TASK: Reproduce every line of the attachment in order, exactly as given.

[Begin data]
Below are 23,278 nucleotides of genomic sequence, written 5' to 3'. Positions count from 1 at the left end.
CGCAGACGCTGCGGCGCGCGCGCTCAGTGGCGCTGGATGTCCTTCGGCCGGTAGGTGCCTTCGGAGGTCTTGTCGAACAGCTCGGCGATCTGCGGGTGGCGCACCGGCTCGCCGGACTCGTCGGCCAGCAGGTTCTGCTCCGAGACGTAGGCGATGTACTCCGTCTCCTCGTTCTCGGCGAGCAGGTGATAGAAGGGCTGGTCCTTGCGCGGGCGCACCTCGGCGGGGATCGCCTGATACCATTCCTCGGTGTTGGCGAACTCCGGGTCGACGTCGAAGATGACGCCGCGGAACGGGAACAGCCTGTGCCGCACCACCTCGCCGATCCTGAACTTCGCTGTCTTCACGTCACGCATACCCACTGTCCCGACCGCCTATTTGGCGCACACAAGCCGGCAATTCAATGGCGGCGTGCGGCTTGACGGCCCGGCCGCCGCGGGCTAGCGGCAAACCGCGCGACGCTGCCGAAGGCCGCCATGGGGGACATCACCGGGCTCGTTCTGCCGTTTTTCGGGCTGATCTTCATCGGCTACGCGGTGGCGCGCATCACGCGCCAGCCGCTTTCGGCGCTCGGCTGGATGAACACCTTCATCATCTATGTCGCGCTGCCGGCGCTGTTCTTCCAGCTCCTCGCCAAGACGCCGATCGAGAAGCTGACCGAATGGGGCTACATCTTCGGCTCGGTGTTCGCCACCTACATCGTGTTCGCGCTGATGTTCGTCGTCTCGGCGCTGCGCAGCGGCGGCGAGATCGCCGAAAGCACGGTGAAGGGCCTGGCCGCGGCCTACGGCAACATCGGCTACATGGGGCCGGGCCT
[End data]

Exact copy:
Below are 23,278 nucleotides of genomic sequence, written 5' to 3'. Positions count from 1 at the left end.
CGCAGACGCTGCGGCGCGCGCGCTCAGTGGCGCTGGATGTCCTTCGGCCGGTAGGTGCCTTCGGAGGTCTTGTCGAACAGCTCGGCGATCTGCGGGTGGCGCACCGGCTCGCCGGACTCGTCGGCCAGCAGGTTCTGCTCCGAGACGTAGGCGATGTACTCCGTCTCCTCGTTCTCGGCGAGCAGGTGATAGAAGGGCTGGTCCTTGCGCGGGCGCACCTCGGCGGGGATCGCCTGATACCATTCCTCGGTGTTGGCGAACTCCGGGTCGACGTCGAAGATGACGCCGCGGAACGGGAACAGCCTGTGCCGCACCACCTCGCCGATCCTGAACTTCGCTGTCTTCACGTCACGCATACCCACTGTCCCGACCGCCTATTTGGCGCACACAAGCCGGCAATTCAATGGCGGCGTGCGGCTTGACGGCCCGGCCGCCGCGGGCTAGCGGCAAACCGCGCGACGCTGCCGAAGGCCGCCATGGGGGACATCACCGGGCTCGTTCTGCCGTTTTTCGGGCTGATCTTCATCGGCTACGCGGTGGCGCGCATCACGCGCCAGCCGCTTTCGGCGCTCGGCTGGATGAACACCTTCATCATCTATGTCGCGCTGCCGGCGCTGTTCTTCCAGCTCCTCGCCAAGACGCCGATCGAGAAGCTGACCGAATGGGGCTACATCTTCGGCTCGGTGTTCGCCACCTACATCGTGTTCGCGCTGATGTTCGTCGTCTCGGCGCTGCGCAGCGGCGGCGAGATCGCCGAAAGCACGGTGAAGGGCCTGGCCGCGGCCTACGGCAACATCGGCTACATGGGGCCGGGCCT